Power and Responsibility in Democracy

The idea of “freedom” as an American trait is, ultimately, one of power. It’s a promise of the power that every individual has broad, inalienable rights which will not be hindered by governance. Unfortunately, we all too often see, and historically always have seen, this as nothing more than a rhetorical device, as said freedom is frequently stripped from various groups by those who wield political power in the name of things such as race, gender, sexual orientation, and religion.

There’s an old adage, popularized by Marvel comics’ Spider-man, but traceable all the way back to the first century BC, “With great power comes great responsibility.” In the words of Rudyard Kipling, later quoted in 1931 by Stanley Baldwin, ‘Power without responsibility – the prerogative of the harlot throughout the ages.’ Power wielded without responsibility is immoral. It’s is unethical. It is a weapon for those lacking integrity. A nation and its people that insists upon freedom and the power therein, wearing this freedom as a point of pride, but eschewing the responsibility said power is due is not the hero it claims to be, but a villain to those over whom said “freedom” can be wielded as a tool of oppression.

We have to recognize that the founding fathers, while deeply flawed individuals, had specific intents around what the rights and freedoms enshrined within the constitution were supposed to mean. Regardless of individual motivations for the Revolution or American independence, the founding documents were to ensure that Americans had rights AS A GROUP to be able to stand up to injustice, not only foreign but also domestic, and to defend the country and its citizens against those who would threaten it. It was a great experiment in democracy, with the idea being that it wasn’t servants of a sovereign government, but a voice and equal representation for the safety, security, and betterment of all citizens. (Note: There are of course caveats to “all” in this context, but that is pertinent to the “deeply flawed” comment above, and is a whole separate discussion of history and society, which is not directly relevant to this essay’s discussion on intent, i.e. the spirit of the law)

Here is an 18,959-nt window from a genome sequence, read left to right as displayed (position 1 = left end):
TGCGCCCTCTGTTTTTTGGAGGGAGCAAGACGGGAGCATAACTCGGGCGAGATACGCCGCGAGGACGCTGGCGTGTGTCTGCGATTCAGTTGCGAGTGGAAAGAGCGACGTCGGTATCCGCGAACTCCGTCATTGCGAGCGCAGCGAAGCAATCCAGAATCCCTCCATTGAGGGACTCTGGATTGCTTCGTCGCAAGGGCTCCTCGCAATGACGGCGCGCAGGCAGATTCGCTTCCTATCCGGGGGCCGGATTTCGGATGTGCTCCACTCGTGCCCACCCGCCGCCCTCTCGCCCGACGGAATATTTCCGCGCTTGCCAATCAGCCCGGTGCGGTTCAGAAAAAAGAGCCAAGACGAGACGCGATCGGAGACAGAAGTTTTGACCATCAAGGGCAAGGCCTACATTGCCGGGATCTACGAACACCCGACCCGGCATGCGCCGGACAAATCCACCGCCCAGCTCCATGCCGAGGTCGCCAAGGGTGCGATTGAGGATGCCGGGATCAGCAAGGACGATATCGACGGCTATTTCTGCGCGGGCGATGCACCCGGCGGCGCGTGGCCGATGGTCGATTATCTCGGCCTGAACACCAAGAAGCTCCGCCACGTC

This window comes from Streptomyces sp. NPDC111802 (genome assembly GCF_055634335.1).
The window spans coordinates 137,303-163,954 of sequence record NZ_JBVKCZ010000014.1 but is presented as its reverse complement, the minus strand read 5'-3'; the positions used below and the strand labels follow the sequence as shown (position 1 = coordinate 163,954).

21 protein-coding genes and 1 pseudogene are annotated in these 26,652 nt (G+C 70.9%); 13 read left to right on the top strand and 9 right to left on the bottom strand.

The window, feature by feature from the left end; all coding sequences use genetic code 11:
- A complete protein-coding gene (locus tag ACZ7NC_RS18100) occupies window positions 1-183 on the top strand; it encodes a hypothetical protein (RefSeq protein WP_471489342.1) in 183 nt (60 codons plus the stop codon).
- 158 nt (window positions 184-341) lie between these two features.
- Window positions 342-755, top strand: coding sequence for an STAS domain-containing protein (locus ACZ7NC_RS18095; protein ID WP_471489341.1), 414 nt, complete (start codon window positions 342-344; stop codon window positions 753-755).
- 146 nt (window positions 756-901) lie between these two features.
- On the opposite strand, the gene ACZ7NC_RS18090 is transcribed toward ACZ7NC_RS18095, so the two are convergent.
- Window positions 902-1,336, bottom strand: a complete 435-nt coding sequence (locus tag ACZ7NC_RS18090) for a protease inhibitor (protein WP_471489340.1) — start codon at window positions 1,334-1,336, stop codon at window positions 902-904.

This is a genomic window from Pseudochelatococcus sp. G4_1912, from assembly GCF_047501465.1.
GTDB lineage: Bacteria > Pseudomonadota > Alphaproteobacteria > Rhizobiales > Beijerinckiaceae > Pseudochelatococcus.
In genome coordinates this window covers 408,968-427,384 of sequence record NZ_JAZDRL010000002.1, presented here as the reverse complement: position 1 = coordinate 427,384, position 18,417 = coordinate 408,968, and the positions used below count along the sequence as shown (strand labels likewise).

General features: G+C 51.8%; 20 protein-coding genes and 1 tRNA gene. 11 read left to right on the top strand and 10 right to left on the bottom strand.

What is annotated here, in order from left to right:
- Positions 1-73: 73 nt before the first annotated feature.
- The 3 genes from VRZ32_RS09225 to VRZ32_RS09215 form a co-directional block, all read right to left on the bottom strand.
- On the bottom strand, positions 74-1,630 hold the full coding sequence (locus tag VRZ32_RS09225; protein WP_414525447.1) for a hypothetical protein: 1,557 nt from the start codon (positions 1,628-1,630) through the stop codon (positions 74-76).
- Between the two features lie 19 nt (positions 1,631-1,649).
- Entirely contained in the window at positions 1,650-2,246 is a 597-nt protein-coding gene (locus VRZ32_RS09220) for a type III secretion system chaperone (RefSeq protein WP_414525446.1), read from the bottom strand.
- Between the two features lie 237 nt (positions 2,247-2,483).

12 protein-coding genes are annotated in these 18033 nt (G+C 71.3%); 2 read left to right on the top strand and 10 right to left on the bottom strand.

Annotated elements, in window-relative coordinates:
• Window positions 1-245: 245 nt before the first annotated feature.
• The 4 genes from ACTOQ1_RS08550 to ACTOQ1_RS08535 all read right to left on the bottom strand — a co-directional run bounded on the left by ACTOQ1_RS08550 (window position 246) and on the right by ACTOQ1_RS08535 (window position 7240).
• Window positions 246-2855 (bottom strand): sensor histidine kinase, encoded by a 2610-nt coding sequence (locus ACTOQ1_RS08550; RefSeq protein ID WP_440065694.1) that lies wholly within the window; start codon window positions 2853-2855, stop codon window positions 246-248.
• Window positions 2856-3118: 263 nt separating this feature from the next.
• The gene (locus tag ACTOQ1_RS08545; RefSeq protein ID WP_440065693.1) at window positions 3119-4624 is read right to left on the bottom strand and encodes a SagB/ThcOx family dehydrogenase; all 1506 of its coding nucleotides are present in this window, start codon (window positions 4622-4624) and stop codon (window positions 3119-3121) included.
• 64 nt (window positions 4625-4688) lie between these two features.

Over the past 200+ years, we have seen a steady cultural shift away from a semi-collectivist mentality, to the point where these freedoms around which the Constitution, and, by proxy the nation and it’s government, no longer mean we as a nation should stand up for each other, and instead has become toxic individualism; justification that we as individuals can tell others to “fuck off” as we have no duty to any other person, including fellow Americans. This is something that seems to have accelerated in recent decades, starting with Post-WW2 America.

In the latter half of the 1900s, we saw greater industrialization and technological advances, changes in civil rights, DRASTIC changes in race and gender representation within the workplace, and overall increases in individual and household wealth, though not without serious institutional inequality that still persists to this day. That inequality, though, is directly connected to those in positions of influence, not just in all levels of government, but also in industry, with the majority of those in power also being amongst the groups who have historically not been subject to discrimination or outright oppression.